After refugees began to arrive in great numbers in the countries neighbouring Vietnam, Laos and Cambodia, some Jesuits offered themselves for pastoral work among them. Gildo Dominici, who had taught in Vietnam prior to the conquest of the South, worked in Galang, Indonesia, a camp where several thousands of refugees lived after fleeing from Vietnam. He was joined there by Yves Ramousse of the Missions Etrangeres de Paris. Until 1970, he had been Bishop of Phnom Penh, and was later made responsible for Cambodians throughout the world.

The heaviest concentration of Jesuits working with refugees, however, was in Thailand, where refugees had arrived from Vietnam, Laos and Cambodia. Some Jesuits had gone there during the crisis of the 1979, while others had answered the call for the short term volunteers in 1980. The number of Jesuits involved and the variety in their vision made them particularly important in the subsequent shaping of JRS.

Joe Devlin, who had worked in a Vietnamese orphanage prior to the fall of Saigon, came in 1979 to Song Khla, in the South of Thailand. There he welcomed new arrivals as they left their boats. In 1980, Angelo D'Agostino came to work with Catholic Relief Service (CRS) in Chonburi Camp near Phanat Nikhom. This became the principal transit camps for refugees chosen for resettlement in developed countries. They needed urgently to learn the languages of the countries to which they were going. So when the Indian Assistancy agreed to send volunteers to work with refugees for short periods of time, Paul Macwan, Pierre Ceyrac, Noel Oliver and John Bingham went to teach in Chonburi camp.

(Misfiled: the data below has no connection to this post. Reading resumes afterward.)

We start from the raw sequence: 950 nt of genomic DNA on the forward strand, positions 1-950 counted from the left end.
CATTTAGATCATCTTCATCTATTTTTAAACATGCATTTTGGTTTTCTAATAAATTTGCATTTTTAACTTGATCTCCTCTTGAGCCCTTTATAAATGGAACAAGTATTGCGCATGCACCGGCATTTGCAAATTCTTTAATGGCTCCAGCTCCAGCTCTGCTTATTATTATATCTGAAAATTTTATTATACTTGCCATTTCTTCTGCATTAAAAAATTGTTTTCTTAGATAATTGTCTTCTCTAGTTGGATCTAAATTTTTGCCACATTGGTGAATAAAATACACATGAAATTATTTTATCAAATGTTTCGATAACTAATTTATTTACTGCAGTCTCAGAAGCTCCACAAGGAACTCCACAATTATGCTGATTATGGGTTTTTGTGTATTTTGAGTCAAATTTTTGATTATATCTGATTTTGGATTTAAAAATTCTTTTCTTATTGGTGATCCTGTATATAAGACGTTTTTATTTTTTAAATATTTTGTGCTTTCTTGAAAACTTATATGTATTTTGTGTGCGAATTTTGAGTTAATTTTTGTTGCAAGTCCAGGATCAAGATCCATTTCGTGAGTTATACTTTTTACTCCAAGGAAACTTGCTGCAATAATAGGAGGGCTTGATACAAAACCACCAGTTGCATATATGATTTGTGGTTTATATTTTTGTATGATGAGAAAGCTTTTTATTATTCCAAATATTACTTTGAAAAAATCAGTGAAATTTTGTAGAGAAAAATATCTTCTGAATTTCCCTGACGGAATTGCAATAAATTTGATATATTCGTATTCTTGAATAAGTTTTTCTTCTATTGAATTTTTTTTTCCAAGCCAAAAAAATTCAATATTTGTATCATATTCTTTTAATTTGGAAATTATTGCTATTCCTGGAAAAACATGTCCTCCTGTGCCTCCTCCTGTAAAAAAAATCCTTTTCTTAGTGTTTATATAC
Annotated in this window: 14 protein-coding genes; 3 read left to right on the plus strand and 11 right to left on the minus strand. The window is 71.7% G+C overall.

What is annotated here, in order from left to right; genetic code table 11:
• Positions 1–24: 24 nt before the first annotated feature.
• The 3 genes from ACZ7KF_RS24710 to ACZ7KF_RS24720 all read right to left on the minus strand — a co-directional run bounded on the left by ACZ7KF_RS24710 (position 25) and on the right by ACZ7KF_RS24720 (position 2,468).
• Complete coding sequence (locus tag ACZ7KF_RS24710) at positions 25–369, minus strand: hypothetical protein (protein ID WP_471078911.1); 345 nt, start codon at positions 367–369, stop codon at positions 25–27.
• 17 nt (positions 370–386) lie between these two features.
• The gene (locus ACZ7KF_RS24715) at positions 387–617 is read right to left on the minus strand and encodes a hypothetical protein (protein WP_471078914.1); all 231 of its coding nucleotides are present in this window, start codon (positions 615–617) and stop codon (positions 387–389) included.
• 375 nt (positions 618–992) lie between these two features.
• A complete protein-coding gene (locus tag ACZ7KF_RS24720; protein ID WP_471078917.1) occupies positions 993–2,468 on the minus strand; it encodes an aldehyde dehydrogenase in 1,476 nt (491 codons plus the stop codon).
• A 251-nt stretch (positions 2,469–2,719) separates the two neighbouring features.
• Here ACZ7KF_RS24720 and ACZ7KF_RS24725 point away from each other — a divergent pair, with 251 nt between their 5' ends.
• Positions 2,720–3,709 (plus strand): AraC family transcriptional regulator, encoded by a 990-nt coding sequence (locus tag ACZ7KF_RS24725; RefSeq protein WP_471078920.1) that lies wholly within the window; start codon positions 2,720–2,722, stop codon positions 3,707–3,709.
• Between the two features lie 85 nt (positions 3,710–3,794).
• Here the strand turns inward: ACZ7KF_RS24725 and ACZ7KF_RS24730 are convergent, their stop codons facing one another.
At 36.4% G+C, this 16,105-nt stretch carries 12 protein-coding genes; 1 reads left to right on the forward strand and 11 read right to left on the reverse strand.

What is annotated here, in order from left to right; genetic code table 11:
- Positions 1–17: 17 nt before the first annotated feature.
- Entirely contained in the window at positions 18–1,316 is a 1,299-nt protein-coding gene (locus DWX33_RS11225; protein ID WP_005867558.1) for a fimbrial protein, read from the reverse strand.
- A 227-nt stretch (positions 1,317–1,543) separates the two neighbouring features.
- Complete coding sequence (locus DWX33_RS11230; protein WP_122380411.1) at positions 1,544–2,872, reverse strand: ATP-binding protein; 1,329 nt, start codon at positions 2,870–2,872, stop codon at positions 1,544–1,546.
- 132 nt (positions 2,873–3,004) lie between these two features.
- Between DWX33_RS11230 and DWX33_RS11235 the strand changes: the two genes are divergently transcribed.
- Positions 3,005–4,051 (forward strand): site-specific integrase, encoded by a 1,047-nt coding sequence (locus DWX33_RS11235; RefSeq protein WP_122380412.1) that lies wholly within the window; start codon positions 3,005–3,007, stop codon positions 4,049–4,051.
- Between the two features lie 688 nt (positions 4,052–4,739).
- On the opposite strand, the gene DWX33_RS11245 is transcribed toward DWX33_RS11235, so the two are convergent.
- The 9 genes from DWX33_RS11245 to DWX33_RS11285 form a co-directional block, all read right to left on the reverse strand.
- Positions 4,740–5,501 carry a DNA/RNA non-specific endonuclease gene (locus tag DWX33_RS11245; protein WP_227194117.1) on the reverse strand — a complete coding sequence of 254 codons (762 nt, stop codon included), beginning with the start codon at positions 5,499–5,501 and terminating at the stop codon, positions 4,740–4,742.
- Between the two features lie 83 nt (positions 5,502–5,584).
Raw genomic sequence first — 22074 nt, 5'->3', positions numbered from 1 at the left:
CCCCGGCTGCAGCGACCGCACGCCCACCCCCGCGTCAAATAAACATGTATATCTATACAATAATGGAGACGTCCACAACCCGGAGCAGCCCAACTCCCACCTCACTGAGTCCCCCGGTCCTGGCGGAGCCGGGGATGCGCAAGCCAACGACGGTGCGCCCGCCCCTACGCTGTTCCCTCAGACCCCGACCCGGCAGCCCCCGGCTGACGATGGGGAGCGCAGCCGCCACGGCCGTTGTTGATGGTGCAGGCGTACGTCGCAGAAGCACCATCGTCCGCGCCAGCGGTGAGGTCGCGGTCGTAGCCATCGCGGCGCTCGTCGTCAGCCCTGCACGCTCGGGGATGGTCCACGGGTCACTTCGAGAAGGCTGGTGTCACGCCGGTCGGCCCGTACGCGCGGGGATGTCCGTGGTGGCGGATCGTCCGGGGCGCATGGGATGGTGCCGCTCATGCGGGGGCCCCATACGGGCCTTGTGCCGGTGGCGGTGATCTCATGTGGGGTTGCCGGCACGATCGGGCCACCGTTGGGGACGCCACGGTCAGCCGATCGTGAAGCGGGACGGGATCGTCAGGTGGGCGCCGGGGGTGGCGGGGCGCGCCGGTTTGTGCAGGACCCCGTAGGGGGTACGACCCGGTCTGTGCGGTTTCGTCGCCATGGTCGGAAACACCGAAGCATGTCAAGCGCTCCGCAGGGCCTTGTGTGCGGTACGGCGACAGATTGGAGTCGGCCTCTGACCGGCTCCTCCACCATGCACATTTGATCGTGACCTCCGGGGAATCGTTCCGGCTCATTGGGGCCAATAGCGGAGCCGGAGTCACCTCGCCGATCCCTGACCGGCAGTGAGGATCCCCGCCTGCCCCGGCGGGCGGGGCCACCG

The arrival of this group was significant also in that it marked the beginning of Jesuit association with the Catholic Office for Emergency Relief and Refugees (COERR). This arm of the Thai church responsible for work with refugees was founded in 1979 under the direction of Fr. Bunlert Tharachatr. It came to enjoy the confidence both of the church and of the Thai army, which had a large role in developing and administering refugee policy within Thailand.

Two other Jesuits had also come to Thailand. Bob Maat, a trained physician's assistant, worked for some time in Khao I Dang, the major holding centre from which Cambodian refugees went to be resettled. After his experience there, he studied Khmer in the hope of working in a deeper and more prolonged way with Cambodians. In 1980, Ed Brady was working with the COERR team in education at Ban Vinai, the major camp for the Hmong situated by the Mekong River.